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HomeNewsLocal governmentExperts Diagnose Dire State Of Dialysis Services

Experts Diagnose Dire State Of Dialysis Services

Committee of Health, Hospitals, and Human Services Chairman Sen. Ray Fonseca and St. Croix’s Caribbean Kidney Center Director Walter H. Gardiner said dialysis services in the USVI could not be allowed to fail. (Photo: Screenshot of web broadcast)

Every few days, roughly 250 Virgin Islanders sit down for a very uncomfortable couple of hours. Their blood is slowly removed, filtered of impurities, and pumped back into their body. Without this treatment, an agonizing death is all but assured.

Dialysis is vital for these people suffering from kidney failure but it’s not a money maker for the clinics providing the service. And as much as these medical professionals are dedicated to keeping their patients alive, they can’t bleed money forever, they’ve told senators twice in as many months.

On Monday, Walter H. Gardiner, medical director and managing member of HealthQuest, LLC, the parent company of St. Croix’s Caribbean Kidney Center, outlined the compounded problem and potential solution frustratingly out of reach.

As a for-profit company, the Caribbean Kidney Center doesn’t qualify for many federal grants, Gardiner said. The center also didn’t qualify for FEMA disaster relief funds, he said.

“We’re basically functioning on our own dime, so to speak. And if that dime was big enough for us to continue, I wouldn’t be here,” he told the Committee on Health, Hospitals, and Human Services.

The territory reached contract agreements with two nurses’ unions earlier this year and is in talks with two other healthcare worker unions — some of whom have been operating on day-to-day ad hoc contracts since 2010.

While the new contracts were celebrated by committee chairman Sen. Ray Fonseca and others, they also put small, non-government clinics to the test. Gardiner told Fonseca Monday about his dealings with Pafford Emergency Medical Services, an Arkansas-based organizer of nurses and other medical professionals.

“As of May 11, the funding the territory was using to pay Pafford ended. When those funds ended, the Pafford nurses basically were no longer on contract,” he said, explaining he then negotiated his own agreement that put his clinic at a short-term loss while keeping the doors open.

“When I got that first invoice, I knew the short term was now. That’s when I came and requested help,” he said, referring to his plea that the Senate send emergency funds after he was briefly forced to close in June. “I’m keenly aware that that’s not a situation that will repeat itself indefinitely, and hence the reason why I’m here with this concern.”

Gardiner’s agreement with Pafford started May 12. Since then, Pafford has submitted four invoices. These were sent to the Department of Health as required by law, Gardiner said.

“I cannot confirm that Pafford has received any payments to date,” he said. “Through July 8, the amount billed is $260,975.54. This is for four pay periods — an average of $65,243.89 per pay period.”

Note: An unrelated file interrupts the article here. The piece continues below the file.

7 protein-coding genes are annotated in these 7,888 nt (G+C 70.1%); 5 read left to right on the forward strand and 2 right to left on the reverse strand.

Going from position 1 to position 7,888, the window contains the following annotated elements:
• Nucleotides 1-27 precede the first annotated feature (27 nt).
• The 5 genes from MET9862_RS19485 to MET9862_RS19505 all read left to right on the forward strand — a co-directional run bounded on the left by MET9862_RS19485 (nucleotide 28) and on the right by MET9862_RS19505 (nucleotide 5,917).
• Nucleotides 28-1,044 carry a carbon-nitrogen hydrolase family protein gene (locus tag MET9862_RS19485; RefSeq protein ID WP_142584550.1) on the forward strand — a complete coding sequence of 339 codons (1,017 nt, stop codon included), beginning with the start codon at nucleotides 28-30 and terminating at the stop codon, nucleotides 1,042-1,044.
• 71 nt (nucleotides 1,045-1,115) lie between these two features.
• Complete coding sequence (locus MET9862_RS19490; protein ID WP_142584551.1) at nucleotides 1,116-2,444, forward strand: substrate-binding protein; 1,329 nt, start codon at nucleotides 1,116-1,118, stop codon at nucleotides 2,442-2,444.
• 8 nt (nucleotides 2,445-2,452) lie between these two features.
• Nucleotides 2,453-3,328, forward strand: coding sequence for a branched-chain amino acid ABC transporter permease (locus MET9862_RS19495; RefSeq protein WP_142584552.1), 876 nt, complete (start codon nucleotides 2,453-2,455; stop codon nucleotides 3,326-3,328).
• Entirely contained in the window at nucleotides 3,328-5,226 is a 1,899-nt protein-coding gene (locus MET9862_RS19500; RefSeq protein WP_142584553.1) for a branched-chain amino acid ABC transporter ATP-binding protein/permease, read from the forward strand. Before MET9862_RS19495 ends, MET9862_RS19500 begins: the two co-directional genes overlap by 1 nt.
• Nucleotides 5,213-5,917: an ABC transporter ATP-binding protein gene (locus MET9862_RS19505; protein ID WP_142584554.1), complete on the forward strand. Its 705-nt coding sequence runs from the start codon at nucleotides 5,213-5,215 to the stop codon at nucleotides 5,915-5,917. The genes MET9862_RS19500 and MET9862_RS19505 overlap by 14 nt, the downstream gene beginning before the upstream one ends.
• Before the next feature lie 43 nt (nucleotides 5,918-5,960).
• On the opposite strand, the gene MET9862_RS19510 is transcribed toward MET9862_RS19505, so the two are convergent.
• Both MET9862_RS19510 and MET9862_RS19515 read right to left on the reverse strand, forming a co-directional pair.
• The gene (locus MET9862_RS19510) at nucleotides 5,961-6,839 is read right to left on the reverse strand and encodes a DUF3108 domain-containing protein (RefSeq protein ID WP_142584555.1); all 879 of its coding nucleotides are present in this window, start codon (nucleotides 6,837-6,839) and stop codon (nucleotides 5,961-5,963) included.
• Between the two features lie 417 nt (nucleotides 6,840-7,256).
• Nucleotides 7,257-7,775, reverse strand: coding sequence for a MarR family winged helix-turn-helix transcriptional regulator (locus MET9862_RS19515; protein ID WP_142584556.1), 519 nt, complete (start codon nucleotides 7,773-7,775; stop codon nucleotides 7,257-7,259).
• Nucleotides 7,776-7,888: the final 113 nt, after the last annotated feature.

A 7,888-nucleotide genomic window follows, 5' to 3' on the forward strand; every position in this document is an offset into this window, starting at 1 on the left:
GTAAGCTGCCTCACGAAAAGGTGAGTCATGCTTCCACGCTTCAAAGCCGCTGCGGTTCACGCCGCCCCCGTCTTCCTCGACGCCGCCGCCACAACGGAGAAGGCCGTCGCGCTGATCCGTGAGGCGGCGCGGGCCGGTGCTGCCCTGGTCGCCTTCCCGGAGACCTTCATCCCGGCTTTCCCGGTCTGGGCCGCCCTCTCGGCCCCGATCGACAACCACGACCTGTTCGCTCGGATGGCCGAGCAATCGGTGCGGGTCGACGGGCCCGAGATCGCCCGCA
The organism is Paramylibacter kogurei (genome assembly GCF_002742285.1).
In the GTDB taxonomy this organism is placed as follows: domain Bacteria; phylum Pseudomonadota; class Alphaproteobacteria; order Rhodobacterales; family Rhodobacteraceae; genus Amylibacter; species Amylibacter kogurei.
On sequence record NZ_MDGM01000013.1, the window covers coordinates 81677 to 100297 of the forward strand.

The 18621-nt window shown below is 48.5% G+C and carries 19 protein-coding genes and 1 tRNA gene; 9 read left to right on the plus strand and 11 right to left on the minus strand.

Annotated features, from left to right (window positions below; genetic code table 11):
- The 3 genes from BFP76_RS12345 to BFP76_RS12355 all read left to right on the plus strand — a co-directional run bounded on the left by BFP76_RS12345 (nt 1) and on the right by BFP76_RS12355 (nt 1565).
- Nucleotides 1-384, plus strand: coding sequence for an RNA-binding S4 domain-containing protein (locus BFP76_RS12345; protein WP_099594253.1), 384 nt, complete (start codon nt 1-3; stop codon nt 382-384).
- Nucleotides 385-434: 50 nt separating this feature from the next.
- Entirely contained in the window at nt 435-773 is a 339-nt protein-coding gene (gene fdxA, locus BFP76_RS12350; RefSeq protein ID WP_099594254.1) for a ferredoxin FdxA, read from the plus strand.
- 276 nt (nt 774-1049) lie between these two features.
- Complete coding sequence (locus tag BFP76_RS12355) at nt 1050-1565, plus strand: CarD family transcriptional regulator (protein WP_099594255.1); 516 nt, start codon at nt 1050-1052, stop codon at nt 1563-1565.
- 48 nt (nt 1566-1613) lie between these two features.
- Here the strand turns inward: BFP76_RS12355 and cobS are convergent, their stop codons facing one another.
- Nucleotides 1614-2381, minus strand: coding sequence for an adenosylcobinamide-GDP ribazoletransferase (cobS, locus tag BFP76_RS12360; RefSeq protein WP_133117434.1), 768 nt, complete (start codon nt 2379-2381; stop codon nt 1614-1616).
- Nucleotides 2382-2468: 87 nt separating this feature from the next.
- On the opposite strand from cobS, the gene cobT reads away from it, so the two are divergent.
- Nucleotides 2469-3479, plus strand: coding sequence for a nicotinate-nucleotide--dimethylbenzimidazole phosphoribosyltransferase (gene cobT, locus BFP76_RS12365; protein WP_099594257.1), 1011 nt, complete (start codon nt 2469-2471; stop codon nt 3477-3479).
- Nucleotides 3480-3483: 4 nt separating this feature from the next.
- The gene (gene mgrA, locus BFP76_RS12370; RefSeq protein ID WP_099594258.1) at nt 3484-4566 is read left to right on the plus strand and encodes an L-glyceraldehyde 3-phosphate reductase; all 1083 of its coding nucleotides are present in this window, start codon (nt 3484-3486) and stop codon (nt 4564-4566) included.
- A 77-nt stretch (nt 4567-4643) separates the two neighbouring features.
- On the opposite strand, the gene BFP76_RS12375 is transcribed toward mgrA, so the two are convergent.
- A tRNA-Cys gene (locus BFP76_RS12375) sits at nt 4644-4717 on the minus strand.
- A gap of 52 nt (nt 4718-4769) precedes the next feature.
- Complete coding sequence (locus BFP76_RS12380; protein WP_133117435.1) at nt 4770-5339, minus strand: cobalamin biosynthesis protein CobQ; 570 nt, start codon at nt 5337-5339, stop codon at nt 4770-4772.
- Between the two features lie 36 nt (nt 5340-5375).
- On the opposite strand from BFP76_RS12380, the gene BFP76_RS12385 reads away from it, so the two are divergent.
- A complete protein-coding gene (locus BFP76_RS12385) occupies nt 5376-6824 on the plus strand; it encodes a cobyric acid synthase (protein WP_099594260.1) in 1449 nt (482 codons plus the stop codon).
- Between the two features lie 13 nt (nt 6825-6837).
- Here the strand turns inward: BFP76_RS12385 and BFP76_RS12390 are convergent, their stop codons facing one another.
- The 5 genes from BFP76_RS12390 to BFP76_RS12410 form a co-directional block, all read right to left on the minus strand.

By the end of July, about half of the $700,000 the Senate allocated to keep the dialysis center afloat will be spent, meaning, by the end of September, Gardiner could be asking for more. The center’s 120 patients depended on the service.

Conducting dialysis is not an automatic procedure. While it’s mostly passive — with the patient often trying to zone out in front of a TV — a registered nurse must always be on hand, as well as technicians. It’s not cheap.

The Kidney Center, with its 120-or-so patients, isn’t the only organization seeking funding.

The Virgin Islands Healthcare Foundation was trying to get its operation up and running before the hurricane season, said Tasnim Khan, a nephrology specialist and the foundation’s medical director. Her 50 or so patients were in dire need.

“Dialysis is now on the brink of deteriorating into a humanitarian crisis,” Khan told the Senate in June.

Fonseca agreed Monday, saying several times it was vital the dialysis centers remained open.

“It’s very urgent and critical care. If they don’t get this, the people will die. The closure of Caribbean Kidney Center would be unconscionable,” Fonseca said. “We have to act with a sense of urgency. There are over 250 residents in the Virgin Islands receiving kidney dialysis treatments.”

A plan to keep the Kidney Center open and financially viable without endless government appropriations to private organizations took off unexpectedly in March.

Out of the blue, officials from Juan F. Luis Hospital reached out to Gardiner about buying the dialysis facility. But after eight interactions, the talks stalled in May. Gardiner said he’d sent a potential price for the facility but declined to say what it was at the hearing. Both sides had agreed to a non-disclosure agreement in early May.

Near the end of the hearing, Fonseca said he’d heard from Juan F. Luis officials who said they wanted to resume talks Wednesday.

“The window for the conclusion of the negotiations for the acquisition of the CKC facilities closes at or about the end of August. At that time, CKC will find itself in the same critical situation that necessitated the June closure. Senators, a definitive solution to this problem must be found,” Gardiner said.

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